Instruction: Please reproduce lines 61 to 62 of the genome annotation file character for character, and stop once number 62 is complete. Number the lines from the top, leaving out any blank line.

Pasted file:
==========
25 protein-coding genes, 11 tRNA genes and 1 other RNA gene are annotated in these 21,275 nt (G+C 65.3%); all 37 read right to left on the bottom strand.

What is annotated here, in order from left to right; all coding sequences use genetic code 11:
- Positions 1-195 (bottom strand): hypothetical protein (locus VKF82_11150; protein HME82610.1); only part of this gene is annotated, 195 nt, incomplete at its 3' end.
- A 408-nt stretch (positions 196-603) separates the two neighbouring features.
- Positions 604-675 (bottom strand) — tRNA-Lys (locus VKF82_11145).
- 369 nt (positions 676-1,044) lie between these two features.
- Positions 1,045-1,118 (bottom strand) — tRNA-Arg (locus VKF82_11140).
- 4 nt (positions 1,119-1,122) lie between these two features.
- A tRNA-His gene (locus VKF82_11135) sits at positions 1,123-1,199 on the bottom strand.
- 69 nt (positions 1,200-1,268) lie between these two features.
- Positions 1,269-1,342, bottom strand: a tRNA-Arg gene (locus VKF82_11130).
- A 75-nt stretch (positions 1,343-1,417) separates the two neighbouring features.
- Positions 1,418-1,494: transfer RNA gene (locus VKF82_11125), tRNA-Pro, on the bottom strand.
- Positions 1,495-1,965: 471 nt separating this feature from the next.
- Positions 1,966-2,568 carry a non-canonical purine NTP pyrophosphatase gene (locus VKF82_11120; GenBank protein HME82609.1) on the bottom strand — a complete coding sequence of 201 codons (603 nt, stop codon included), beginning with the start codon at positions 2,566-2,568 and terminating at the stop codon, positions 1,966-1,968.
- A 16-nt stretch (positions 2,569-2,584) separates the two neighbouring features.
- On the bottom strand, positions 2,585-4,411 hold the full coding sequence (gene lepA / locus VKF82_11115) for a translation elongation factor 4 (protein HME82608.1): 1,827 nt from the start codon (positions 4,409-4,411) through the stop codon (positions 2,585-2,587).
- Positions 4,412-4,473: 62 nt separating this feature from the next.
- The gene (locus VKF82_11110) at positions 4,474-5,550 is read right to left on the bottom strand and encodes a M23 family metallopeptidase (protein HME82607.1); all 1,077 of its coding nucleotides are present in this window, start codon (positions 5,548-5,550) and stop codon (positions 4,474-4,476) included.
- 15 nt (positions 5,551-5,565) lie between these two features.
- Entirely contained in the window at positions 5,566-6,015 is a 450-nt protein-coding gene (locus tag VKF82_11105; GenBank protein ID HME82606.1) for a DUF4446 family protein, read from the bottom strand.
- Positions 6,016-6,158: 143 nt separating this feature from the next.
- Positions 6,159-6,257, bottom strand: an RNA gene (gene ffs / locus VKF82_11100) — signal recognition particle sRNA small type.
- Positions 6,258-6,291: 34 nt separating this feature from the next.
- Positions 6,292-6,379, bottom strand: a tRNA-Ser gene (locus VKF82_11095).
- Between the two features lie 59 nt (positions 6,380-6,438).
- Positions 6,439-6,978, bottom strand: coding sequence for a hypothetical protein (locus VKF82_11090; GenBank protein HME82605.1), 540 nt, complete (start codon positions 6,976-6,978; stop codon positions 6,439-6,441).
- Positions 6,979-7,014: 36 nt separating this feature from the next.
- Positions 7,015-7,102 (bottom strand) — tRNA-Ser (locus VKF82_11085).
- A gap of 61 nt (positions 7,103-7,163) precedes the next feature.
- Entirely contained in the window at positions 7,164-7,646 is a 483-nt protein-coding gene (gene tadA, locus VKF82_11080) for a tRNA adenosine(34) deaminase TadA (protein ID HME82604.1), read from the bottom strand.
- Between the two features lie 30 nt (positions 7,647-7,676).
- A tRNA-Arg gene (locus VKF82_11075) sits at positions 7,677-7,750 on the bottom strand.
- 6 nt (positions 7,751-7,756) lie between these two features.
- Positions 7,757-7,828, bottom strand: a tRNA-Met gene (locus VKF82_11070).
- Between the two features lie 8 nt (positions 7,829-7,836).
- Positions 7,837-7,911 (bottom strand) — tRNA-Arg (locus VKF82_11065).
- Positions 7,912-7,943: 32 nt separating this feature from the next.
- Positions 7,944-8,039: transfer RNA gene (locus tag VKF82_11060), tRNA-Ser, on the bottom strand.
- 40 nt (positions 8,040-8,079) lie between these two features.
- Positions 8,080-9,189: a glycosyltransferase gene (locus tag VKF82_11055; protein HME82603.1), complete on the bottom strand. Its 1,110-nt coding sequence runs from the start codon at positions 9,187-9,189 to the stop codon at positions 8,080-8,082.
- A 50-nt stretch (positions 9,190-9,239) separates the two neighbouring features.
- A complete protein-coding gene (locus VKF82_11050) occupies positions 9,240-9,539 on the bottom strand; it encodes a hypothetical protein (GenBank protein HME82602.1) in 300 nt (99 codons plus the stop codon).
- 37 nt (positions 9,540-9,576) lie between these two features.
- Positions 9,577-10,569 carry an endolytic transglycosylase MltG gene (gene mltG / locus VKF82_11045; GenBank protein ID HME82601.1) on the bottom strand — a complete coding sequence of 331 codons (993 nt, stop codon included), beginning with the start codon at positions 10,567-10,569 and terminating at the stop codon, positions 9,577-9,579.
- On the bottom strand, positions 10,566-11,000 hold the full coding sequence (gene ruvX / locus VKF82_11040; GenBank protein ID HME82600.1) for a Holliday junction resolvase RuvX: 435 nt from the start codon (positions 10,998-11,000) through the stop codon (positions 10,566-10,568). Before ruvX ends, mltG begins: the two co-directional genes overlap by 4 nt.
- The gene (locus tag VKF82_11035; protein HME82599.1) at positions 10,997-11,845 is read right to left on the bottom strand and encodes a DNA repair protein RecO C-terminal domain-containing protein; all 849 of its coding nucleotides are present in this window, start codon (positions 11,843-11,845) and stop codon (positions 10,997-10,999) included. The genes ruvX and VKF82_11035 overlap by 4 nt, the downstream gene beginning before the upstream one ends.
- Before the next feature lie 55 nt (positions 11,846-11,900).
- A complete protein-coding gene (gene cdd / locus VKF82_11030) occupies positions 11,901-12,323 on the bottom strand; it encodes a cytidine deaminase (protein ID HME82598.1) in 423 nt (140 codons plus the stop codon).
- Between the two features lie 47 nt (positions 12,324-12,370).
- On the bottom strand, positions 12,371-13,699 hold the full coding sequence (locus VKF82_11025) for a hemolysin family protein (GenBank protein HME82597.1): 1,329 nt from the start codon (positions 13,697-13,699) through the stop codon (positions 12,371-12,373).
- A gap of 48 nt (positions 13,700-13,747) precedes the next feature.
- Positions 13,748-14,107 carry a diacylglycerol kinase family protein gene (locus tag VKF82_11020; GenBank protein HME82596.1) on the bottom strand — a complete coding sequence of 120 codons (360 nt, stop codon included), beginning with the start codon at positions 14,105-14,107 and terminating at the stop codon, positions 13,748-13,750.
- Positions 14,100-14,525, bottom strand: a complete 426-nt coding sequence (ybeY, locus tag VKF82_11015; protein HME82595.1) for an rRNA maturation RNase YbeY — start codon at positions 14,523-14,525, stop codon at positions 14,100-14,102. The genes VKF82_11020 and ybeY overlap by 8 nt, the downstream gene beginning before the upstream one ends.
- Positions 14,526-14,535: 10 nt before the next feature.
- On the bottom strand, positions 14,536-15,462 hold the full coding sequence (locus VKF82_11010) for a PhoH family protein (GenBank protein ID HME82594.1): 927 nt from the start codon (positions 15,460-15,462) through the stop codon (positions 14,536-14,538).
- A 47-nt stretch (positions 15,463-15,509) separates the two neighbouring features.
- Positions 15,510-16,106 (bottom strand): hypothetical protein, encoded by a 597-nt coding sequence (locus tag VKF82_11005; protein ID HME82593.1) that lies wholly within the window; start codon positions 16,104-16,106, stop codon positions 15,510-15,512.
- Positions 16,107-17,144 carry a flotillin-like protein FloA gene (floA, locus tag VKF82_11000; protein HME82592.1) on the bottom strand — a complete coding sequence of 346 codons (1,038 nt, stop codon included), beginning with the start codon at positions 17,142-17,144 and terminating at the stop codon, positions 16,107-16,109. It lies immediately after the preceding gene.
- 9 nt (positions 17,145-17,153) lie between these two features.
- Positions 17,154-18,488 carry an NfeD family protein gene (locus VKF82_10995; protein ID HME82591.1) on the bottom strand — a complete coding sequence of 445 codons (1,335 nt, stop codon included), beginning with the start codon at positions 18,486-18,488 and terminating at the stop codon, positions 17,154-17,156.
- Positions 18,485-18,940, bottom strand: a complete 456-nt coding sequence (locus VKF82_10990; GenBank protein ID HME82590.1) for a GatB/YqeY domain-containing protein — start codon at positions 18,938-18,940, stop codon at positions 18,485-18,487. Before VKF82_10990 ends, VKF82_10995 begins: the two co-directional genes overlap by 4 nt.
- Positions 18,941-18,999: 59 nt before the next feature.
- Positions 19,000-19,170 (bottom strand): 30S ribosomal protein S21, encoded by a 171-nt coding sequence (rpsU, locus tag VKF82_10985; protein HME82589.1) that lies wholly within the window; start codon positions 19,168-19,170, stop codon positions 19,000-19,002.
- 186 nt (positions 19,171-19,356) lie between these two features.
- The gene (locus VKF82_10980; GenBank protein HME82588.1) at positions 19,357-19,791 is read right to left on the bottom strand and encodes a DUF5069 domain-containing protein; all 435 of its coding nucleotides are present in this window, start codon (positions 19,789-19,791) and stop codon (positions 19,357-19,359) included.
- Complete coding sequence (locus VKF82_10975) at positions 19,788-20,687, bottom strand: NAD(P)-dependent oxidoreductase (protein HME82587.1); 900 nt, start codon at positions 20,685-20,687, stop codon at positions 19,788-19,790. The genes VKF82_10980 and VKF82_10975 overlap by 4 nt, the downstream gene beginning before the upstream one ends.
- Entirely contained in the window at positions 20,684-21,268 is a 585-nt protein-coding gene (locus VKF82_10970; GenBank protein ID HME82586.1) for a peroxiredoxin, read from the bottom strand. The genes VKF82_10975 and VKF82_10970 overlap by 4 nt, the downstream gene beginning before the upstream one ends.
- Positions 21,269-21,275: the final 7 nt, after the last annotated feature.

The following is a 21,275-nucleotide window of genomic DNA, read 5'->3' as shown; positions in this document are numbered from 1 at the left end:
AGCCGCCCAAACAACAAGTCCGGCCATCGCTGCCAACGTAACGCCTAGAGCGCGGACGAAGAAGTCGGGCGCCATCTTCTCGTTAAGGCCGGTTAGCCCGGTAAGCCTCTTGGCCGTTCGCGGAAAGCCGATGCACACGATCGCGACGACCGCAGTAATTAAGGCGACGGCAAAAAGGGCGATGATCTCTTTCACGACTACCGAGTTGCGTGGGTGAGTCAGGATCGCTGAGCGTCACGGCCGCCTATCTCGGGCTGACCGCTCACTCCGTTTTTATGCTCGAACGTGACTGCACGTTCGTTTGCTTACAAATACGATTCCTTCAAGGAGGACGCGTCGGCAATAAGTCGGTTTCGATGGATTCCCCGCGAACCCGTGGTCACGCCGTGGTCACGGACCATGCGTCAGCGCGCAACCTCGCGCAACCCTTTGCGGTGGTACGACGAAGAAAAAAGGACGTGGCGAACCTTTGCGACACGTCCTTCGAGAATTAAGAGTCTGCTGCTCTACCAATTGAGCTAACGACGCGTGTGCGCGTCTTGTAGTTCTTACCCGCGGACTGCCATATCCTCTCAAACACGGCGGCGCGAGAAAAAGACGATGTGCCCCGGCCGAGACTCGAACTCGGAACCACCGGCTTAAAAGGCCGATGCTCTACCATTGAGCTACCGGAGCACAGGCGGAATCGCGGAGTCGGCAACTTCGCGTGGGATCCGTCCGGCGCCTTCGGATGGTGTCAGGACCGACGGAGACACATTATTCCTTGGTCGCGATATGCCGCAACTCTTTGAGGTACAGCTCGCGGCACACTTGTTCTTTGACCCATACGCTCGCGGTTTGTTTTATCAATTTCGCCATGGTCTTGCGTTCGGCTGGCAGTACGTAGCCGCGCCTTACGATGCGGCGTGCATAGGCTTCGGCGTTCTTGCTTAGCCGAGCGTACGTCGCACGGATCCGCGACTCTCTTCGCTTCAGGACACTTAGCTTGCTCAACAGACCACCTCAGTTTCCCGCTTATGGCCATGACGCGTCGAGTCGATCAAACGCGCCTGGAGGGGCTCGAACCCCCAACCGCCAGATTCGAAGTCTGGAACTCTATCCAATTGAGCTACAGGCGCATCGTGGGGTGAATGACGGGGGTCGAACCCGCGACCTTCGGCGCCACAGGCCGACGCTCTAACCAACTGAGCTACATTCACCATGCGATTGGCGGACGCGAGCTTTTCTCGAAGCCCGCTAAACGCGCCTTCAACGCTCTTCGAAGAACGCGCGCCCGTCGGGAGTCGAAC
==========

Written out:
- Positions 17,154-18,488 carry an NfeD family protein gene (locus VKF82_10995; protein ID HME82591.1) on the bottom strand — a complete coding sequence of 445 codons (1,335 nt, stop codon included), beginning with the start codon at positions 18,486-18,488 and terminating at the stop codon, positions 17,154-17,156.
- Positions 18,485-18,940, bottom strand: a complete 456-nt coding sequence (locus VKF82_10990; GenBank protein ID HME82590.1) for a GatB/YqeY domain-containing protein — start codon at positions 18,938-18,940, stop codon at positions 18,485-18,487. Before VKF82_10990 ends, VKF82_10995 begins: the two co-directional genes overlap by 4 nt.